The Baron asks for forgiveness, and the couple agree to give him the medicine on the condition that he write a formal apology for the death of the child and that he will give the people their farm lands to own on his passing.

Thinking that he has gotten away with it, boasts that he will double the rent and taxes anyway as he takes a bite of grapefruit pie.

He starts getting dizzy, and it is revealed that Moriarty had known that the type of heart medication that the Baron uses would react with the grapefruit in such a way that it would resemble a heart attack.

Something, something, bourgeoisie must die, or whatever.

As he gets away with another perfect crime, Moriarty reveals that Burton had also made the promise to give his life to Moriarty, and that he wants the two to live happy lives together.

This is done as a way for Moriarty to gain favor with the townsfolk, and it works in spades.

Then we cut to a girl, named Frida, dancing on a bridge and falling off, killing herself.

During Moriarty’s class, he notices that a boy named Lucien is absent and is about to send someone to call the police, when a man named Dudley Bale, the university’s accountant, says that there is nothing to worry about.

Moriarty encounters Bale again later and it is heavily implied that Bale makes it so that any problems or mischief that the students of the university get involved with, goes away.

Moriarty inspects the student dorms to find that Lucien is missing, with some of his diary entries tying him to Frida.

Moriarty isn’t able to interact with the lower class folk, not for his lack of trying but their distrust of nobles. What information he does get is that Frida was a lively girl who had no reason to kill herself.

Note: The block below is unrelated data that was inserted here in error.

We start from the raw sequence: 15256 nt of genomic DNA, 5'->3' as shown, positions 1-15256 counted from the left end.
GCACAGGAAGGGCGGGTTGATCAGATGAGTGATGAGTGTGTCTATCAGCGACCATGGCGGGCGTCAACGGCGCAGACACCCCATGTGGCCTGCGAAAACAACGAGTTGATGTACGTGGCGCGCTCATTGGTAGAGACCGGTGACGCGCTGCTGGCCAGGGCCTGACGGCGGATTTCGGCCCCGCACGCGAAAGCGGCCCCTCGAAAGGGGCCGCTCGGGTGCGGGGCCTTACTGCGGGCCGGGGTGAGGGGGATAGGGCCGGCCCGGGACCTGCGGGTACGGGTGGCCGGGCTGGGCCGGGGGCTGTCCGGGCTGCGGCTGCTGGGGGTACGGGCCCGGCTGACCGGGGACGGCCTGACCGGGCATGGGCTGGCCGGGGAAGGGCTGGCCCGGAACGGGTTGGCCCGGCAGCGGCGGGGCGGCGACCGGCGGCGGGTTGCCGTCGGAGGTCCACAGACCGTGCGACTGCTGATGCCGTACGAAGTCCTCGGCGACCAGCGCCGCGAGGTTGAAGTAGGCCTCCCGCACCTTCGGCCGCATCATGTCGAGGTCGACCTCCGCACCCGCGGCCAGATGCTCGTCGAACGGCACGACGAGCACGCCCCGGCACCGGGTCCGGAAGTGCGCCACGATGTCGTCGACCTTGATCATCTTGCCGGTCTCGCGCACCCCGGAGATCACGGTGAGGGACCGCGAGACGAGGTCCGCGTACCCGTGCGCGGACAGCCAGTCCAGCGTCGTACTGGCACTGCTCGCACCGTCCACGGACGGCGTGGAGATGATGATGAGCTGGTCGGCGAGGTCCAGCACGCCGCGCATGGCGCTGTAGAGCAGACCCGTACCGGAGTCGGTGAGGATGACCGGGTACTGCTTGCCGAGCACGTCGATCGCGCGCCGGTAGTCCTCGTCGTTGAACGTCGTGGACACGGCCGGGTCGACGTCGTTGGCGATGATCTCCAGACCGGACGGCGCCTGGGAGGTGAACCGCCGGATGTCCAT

Lucien is then shown in an opium den, being kept there by Bale to keep him sedated.

Moriarty enlists the help of two men, a large and brash man named Moran and a slimmer man named Fred, with Moran finding out that Lucien had proposed to Frida, and that they were expecting a child soon.

However, Frida was harassed by Bale and Lucien seemingly disappeared, but she was determined that she would still raise the baby on her own, only to shortly thereafter kill herself.

Fred on the other hand found Lucien in the opium den, and they begin their plan to bestow a punishment on Bale.

A message to Bale, seemingly from Lucien, arrives and tells him that he is aware of what Bale has been doing, leveraging the wrongdoings of the students to get money from their parents or favors from the students to make sure no one is aware of whatever mistakes may arise.